Catskills Country Stores Offer Unparalleled Experiences
The weathered whiskey barrels and orchard baskets overflowing with jars of local jams, honey, and maple syrup? The smell of pies baking, coffee brewing, bacon sizzling?
Maybe it's the sheer variety of things you see all around you — from the artwork of local Catskills painters and craftsmen to antique signs and oil lanterns; puppets, kites, and rubber band pistols to artisanal soaps, lotions and candles. In the Great Northern Catskills, our country stores aren't just places to grab a coffee, or a sandwich, or a loaf of bread baked 20 minutes ago. They're the places you go to connect — with friends and family, neighbors and strangers, or even just your own memories. These are places that have been crafted and curated by their owners to not only provide you with a great meal or cool gift, but a one-of-a-kind experience and a chance to tap into what makes our communities so special.
At a place like the Catskill Mountain Country Store's Windham location, with the smell of pies baking and donuts frying, you'll likely lose track of time gazing at the fudge display, perusing the extensive collection of toys, books, and collectibles, and deciding which homemade jams and relishes to take home. Once outside, you'll find walking trails and gardens for you to spend a few minutes or an entire afternoon, as well as a pirate ship playground and a looking zoo featuring goats, chickens, pot belly pigs and more.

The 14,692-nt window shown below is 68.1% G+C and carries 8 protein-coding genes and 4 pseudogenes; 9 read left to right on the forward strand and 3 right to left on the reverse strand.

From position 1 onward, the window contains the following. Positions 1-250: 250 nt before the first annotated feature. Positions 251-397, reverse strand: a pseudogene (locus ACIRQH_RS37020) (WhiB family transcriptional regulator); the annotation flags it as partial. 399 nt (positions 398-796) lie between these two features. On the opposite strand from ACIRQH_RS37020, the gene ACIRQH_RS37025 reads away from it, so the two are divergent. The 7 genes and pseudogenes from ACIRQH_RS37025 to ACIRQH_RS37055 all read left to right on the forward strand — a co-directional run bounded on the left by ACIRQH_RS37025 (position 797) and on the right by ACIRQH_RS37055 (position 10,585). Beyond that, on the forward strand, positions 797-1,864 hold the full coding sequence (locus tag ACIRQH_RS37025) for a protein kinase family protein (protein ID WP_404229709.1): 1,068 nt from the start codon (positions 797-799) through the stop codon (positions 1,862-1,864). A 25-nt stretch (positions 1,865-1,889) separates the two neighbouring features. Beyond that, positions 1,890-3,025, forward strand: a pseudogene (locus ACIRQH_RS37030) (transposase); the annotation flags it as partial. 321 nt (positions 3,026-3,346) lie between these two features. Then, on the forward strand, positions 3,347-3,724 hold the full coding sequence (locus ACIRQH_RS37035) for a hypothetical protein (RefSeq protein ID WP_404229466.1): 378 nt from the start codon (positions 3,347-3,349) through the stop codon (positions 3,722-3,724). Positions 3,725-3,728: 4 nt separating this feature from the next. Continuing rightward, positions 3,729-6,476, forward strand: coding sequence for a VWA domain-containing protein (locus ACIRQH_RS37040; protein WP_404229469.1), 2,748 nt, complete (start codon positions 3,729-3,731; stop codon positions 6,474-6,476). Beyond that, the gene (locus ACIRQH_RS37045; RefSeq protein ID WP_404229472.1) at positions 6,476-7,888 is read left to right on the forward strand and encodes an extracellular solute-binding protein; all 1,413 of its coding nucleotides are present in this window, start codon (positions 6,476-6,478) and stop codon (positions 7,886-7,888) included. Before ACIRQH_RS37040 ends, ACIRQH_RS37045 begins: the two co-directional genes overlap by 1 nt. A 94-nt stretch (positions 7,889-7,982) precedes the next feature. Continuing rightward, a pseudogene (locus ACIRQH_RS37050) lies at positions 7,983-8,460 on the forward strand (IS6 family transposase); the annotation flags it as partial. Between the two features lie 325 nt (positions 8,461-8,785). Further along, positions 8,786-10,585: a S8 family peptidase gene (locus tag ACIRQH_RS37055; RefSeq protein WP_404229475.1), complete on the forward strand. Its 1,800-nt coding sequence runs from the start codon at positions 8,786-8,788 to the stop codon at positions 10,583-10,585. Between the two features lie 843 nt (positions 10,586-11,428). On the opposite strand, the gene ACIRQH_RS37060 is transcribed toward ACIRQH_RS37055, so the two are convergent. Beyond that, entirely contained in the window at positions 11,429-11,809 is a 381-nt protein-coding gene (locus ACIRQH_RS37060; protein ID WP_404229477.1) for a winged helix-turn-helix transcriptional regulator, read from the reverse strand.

When you stop at Last Chance Antiques and Cheese Cafe in Tannersville, you're treated to that classic old western country store feel, with its exposed wooden beams and antiques lining the walls. But cheese is in the name for a reason, and with more than 50 varieties to choose from, as well as a hundred different kinds of chocolates on hand, and 300 beers — from local craft brews to fine imports — you tend to feel like a kid in a candy store.
Not too long ago, a visit to Circle W in Palenville hardly seemed possible, as the local icon slowly slid into disrepair. But then a woman who lived down the street couldn't bear to see it crumble, so she purchased the place in 2009. Now a picture of her as a teenager hanging out with friends at that very spot adorns the wall, along with artwork from local artists and classic masters who used the town and surrounding wilderness as inspiration for one of the country's first artists' colonies. You can't buy a can of paint, a gallon of milk and a hacksaw all in one trip there like you used to, but now you'll find a bevy of locally produced gifts and provisions to go along with that same community hub spirit that has always been its hallmark.
Of course, simply reading about our country stores fails to do them justice. They have to be seen. And while each of us boasts our own vibe and vibrant history, we're threaded together by that primary desire to make visitors feel at home, whether they live down the street or are just walking through the doors for the first time.